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A box contains tickets numbered $1$ to $10$. Tickets are drawn at random without replacement until the numbers $1, 2$ and $3$ are drawn. Find the probability that exactly $7$ draws are required.

I am a little confused with this question. My first thought was to define the numbers $1,2,$ and $3$ as successes and the rest of the numbers as failures. Then,

$$P(\text{in $6$ draws you get $2$ successes}) = \frac{\binom{3}{2} \binom{7}{4}}{\binom{10}{6}}.$$ But I don't know where to go next or if this is even needed.

Can anyone help me? Thanks.

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    $\begingroup$ Another approach: consider the $10!$ sequences of possible draws. How many of them have 1, 2, or 3 as the 7th draw and none of 1, 2, or 3 in the 8th–10th draws? $\endgroup$ Jul 4, 2022 at 19:56
  • $\begingroup$ @GregMartin If I think about it in terms of sequences, the number of draws that have a 1,2, or 3 in the 7th position is the same as the number of sequences that have a 1,2, or 3 in the kth position, right? $\endgroup$
    – user545426
    Jul 4, 2022 at 20:11

5 Answers 5

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Actually you're off to a good start. Your calculation the probability of $2$ successes in the first $6$ draws (namely $\frac12$) is correct. Then for the seventh draw you have a $\frac14$ (conditional) probability of getting the remaining number of $1,2$, or $3$.

So your overall probability becomes $$\frac{{3\choose 2}{7\choose 4}}{{10\choose 6}}\cdot \frac14=\frac18$$

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Probability $1,2,3$ are in the first $7$ draws is the probability none in last $3$ are $1,2,3$: $\frac{7 \choose 3}{10 \choose 3}$

Probability $1,2,3$ are in the first $6$ draws is the probability none in last $4$ are $1,2,3$: $\frac{7 \choose 4}{10 \choose 4}$

Probability exactly $7$ draws are required is the difference $\frac{7 \choose 3}{10 \choose 3}-\frac{7 \choose 4}{10 \choose 4} = \frac18$

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In first six draws it will be two successes : $\frac{\binom{3}{2}\times \binom{7}{4}}{\binom{10}{6}}$

and for the seventh draw : $\frac{1}{4}$

$$\text{P}=\frac{\binom{3}{2}\times \binom{7}{4}}{\binom{10}{6}}\times \frac{1}{4}=\frac{1}{8}$$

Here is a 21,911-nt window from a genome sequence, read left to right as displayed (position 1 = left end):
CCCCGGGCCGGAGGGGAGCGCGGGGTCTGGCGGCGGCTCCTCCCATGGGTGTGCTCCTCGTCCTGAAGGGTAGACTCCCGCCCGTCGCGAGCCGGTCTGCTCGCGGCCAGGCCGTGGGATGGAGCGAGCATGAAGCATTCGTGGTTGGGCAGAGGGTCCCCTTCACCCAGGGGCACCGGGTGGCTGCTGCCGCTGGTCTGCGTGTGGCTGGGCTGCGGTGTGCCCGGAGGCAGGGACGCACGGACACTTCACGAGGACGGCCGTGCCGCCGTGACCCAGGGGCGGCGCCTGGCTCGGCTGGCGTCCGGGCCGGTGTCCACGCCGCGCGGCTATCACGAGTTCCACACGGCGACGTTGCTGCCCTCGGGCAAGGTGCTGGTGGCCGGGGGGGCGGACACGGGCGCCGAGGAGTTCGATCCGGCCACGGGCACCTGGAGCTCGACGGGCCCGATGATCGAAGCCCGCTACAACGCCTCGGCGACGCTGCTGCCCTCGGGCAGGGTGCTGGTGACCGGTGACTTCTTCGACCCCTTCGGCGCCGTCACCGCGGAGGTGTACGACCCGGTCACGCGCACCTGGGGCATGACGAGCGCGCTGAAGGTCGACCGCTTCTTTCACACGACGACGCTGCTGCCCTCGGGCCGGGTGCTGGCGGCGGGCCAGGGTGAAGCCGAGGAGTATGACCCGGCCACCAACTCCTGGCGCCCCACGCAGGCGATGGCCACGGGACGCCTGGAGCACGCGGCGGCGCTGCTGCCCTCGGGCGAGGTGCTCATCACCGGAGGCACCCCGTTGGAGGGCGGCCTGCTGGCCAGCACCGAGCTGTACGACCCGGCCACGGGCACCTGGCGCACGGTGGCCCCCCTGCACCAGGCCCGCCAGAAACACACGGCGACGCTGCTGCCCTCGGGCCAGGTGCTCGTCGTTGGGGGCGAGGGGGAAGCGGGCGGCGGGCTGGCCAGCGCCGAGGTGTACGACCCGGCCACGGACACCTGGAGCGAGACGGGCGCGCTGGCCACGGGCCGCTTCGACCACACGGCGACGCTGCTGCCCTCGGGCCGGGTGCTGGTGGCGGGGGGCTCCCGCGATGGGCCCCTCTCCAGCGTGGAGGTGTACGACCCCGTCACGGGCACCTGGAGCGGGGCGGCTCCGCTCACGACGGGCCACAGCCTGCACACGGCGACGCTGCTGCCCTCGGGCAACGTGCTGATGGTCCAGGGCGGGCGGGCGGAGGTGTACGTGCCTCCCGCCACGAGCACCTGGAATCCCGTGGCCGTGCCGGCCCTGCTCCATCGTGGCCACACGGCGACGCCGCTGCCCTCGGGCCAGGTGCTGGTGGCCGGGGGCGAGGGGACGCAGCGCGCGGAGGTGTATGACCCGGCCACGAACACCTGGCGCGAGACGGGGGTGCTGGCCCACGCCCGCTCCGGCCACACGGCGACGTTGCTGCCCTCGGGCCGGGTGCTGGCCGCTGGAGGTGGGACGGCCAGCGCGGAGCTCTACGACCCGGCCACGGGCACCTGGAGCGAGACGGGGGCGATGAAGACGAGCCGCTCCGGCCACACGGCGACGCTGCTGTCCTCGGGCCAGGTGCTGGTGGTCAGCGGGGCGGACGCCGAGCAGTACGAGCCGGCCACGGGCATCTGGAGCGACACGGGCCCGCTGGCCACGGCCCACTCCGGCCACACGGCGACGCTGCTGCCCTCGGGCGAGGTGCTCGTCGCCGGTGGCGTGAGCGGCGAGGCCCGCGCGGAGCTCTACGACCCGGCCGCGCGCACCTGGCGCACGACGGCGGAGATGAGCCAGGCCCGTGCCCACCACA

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Imagine $10$ slots. One of the three "good" numbers is to be in slot $7$, the other two are to be in the six preceding slots from the $9$ slots left.

Put them in, turn by turn.

$Pr = \dfrac3{10}\dfrac69\dfrac58 = \dfrac18$

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    $\begingroup$ This probability seems too high...$\frac{105}{120}$ if I'm not mistaken. However the probability should be less than $\frac{3}{10}$ (the probability of getting $1, 2$, or $3$ in the seventh draw). $\endgroup$
    – paw88789
    Jul 4, 2022 at 20:41
  • $\begingroup$ @paw88789: I changed to a simpler formulation, thanks $\endgroup$ Jul 4, 2022 at 21:03
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Another approach: There are $10!$ possible sequences of draws. As @GregMartin suggests, let's count the number of good sequences.

  • There are $3$ possibilities for what the seventh number can be (1, 2 or 3).
  • The first six numbers contain the other two numbers from $\{1,2,3\}$ as well as four numbers from $\{4, 5, \ldots, 10\}$. There are $\binom74$ possibilites for choosing those four numbers.
  • The first six numbers, now that they are fixed, can be arranged in $6!$ ways.
  • The last three numbers are now fixed as well and can be arranged in $3!$ ways.

That gives us $3\cdot\binom74\cdot6!\cdot3!$ desirable sequences of draws, so the probability is $$\frac{3\cdot\binom74\cdot6!\cdot3!}{10!}=\frac18.$$

In general, there are $3\cdot\binom7{n-3}\cdot(n-1)!\cdot(10-n)!$ sequences that require exactly $n$ draws, so the probability for a general $3\leq n\leq10$ is $$\frac{3\cdot\binom7{n-3}\cdot(n-1)!\cdot(10-n)!}{10!}=\frac{(n-2)(n-1)}{240}.$$

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